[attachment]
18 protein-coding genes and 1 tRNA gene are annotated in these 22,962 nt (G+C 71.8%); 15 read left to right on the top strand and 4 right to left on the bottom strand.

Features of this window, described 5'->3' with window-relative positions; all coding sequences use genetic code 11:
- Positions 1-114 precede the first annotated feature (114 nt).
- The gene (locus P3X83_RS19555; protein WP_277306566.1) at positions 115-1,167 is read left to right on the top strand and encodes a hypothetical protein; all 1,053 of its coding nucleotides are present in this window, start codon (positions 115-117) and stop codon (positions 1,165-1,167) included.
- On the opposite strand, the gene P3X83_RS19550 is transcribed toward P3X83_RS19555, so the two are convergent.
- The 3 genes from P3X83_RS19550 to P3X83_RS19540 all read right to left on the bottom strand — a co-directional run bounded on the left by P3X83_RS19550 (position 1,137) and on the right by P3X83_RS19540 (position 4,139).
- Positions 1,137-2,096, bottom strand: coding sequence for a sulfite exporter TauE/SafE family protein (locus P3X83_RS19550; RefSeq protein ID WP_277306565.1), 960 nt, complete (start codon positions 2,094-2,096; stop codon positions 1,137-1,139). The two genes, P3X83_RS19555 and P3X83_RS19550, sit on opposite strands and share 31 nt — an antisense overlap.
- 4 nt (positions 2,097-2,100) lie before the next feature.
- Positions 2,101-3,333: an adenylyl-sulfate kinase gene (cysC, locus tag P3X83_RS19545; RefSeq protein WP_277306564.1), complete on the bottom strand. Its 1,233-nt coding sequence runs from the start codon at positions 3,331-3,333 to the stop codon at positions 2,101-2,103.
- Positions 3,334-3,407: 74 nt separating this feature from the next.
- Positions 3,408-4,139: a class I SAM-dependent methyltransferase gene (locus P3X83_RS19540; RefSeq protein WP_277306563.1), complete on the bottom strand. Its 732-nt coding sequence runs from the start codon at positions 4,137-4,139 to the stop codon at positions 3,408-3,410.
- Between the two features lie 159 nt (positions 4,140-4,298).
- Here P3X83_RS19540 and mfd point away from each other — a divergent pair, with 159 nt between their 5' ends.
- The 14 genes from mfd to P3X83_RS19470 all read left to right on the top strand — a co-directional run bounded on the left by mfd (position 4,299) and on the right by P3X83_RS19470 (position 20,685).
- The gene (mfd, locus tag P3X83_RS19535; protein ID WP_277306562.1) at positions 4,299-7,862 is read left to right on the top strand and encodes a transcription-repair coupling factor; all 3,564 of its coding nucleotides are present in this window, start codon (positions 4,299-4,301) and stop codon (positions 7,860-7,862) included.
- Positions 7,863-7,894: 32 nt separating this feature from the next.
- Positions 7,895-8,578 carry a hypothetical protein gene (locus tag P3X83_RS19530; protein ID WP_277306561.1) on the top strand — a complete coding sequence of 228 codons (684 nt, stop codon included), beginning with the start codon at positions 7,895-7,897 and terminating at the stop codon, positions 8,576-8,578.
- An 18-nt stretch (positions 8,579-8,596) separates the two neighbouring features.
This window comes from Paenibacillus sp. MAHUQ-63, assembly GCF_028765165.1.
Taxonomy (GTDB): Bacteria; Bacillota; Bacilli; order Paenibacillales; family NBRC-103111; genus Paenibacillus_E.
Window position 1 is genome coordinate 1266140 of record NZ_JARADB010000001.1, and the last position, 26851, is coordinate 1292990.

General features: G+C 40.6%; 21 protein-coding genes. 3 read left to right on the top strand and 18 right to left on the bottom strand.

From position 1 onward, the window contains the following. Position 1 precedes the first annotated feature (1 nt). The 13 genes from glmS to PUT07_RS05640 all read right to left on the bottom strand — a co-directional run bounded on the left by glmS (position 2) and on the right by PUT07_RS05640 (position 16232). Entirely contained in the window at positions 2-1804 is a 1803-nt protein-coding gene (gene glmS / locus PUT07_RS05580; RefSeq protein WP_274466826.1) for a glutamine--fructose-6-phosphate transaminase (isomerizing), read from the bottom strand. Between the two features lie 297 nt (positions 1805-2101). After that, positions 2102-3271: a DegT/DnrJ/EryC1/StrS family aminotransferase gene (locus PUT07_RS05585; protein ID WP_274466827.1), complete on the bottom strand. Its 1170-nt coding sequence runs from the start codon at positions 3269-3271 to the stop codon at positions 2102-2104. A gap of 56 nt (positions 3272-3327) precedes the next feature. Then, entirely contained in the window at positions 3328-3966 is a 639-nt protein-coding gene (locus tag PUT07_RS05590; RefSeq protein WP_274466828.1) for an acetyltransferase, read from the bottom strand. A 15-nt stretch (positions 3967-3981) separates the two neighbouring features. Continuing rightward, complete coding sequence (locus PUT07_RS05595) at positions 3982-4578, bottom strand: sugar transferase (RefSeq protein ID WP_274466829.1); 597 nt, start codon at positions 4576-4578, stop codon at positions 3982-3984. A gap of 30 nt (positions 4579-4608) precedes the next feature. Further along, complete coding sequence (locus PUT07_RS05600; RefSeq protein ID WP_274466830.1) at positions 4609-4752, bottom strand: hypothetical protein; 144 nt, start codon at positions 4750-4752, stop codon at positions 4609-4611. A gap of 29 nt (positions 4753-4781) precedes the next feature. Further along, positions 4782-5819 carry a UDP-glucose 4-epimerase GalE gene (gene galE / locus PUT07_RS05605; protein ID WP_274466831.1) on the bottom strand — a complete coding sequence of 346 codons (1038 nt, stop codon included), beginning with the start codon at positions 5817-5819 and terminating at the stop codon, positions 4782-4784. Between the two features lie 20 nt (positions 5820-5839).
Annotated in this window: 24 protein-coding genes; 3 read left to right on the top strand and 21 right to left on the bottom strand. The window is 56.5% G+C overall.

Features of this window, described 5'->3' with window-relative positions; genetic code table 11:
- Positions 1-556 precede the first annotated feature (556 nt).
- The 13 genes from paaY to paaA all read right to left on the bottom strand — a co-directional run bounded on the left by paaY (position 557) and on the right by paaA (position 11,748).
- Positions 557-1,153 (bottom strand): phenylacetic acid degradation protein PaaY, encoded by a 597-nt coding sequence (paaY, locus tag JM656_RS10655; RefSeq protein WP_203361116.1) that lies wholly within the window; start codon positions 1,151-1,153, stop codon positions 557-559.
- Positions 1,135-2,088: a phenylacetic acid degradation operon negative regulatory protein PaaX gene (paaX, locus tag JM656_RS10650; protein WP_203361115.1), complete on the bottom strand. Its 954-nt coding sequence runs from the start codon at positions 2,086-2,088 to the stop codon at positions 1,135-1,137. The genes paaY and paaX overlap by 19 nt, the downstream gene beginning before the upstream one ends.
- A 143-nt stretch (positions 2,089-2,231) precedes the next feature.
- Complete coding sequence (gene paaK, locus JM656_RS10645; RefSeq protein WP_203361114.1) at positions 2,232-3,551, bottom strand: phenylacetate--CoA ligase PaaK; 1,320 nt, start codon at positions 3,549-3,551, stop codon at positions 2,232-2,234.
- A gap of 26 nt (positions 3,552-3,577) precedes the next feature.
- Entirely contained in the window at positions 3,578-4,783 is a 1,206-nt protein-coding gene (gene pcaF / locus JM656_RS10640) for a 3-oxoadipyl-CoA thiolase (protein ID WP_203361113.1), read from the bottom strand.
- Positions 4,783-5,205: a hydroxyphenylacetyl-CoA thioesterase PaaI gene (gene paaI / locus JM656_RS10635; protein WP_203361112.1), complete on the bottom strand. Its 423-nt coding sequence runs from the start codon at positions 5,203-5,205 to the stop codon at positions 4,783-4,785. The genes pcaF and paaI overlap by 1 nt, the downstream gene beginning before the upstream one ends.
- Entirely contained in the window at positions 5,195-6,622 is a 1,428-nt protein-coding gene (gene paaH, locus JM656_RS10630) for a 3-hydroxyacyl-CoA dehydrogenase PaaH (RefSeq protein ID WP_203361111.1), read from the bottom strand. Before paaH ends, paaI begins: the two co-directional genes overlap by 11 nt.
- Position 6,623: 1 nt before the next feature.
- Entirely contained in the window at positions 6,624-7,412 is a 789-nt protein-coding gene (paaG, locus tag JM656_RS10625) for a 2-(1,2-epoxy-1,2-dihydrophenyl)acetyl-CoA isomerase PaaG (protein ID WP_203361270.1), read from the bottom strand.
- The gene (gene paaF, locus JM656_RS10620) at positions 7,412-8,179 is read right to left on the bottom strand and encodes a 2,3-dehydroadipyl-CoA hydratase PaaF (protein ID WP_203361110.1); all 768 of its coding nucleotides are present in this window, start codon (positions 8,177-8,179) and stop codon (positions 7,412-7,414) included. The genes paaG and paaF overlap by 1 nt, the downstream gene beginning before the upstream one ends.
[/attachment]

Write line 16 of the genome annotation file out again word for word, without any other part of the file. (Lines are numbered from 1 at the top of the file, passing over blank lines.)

- Positions 7,863-7,894: 32 nt separating this feature from the next.